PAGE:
Happy Halloween season. The Hocus Pocus franchise has risen from the grave with the new Hocus Pocus 2, which premieres nearly 30 years after the original.
The first Hocus Pocus was about a trio of witch sisters, Winifred, Sarah, and Mary Sanderson, who were from Salem in the 1600s but are resurrected in the present day, meaning 1993, the year the movie came out.
The trio of witches in Hocus Pocus, like many who dabble in magic, are known to brew a potion or two–including the Life Potion, which is used to steal a person’s life force and return the user to youth and vitality. Once resurrected, the witches have just Halloween night to prey on the costumed children going door-to-door and return themselves to youth.
There are a few non-vegan ingredients to this potion, like owl blood and newt saliva. Stealing someone’s life force is probably frowned upon as well, for those concerned with cruelty. But if you’re against the exploitation of animals and find some less sinister potions you’d like to try, fear not. Some common potion ingredients may not actually be what they seem. The creators of such tonics may have changed the names of their ingredients to protect their secrets. Ingredients that sound like animal body parts, like eyes and fur, may actually be vegan. Eye of newt, for example, may be code for mustard seed. And wool could be referring to moss. It’s quite the trick.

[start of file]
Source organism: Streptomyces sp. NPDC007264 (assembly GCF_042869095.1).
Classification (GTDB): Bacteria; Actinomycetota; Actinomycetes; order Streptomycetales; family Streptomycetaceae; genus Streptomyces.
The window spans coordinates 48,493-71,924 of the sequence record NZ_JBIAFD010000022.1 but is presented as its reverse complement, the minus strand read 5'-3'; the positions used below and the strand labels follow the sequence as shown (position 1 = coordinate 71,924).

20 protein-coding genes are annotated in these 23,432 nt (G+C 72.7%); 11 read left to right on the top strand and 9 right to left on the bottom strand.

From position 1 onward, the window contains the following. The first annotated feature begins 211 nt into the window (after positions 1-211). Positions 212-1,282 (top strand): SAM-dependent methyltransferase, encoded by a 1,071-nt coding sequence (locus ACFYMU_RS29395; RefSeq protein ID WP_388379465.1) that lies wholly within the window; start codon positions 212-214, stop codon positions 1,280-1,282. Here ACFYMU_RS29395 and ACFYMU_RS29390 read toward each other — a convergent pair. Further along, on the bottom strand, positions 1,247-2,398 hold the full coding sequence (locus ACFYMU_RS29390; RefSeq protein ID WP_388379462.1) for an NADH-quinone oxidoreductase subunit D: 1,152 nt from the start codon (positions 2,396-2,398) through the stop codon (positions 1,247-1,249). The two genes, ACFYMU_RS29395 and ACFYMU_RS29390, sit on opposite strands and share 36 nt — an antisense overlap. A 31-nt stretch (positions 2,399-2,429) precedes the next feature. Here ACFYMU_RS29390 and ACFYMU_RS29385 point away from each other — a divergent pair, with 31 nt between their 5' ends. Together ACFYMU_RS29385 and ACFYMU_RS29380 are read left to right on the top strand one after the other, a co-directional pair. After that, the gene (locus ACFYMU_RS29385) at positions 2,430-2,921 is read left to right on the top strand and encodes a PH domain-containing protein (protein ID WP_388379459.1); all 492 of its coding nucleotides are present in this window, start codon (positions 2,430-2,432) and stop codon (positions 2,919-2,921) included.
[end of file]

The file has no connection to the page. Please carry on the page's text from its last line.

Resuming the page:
If you’re more interested in treats during this time of year, there are numerous lists online of vegan options for Halloween candy, including well known confections. Here’s a short, non-exhaustive list to get you started in your search:
- Blow Pops
- Jolly Ranchers
- Sour Patch Kids
- Dum Dums
- Swedish Fish (check the label though, some contain beeswax instead of carnauba wax)
- Cry Babies
- Atomic Fireballs
- Now and Laters
To learn more about Hocus Pocus and vegan options for Halloween potions and treats, watch our latest Pop Culture & Animals video. Happy Haunting!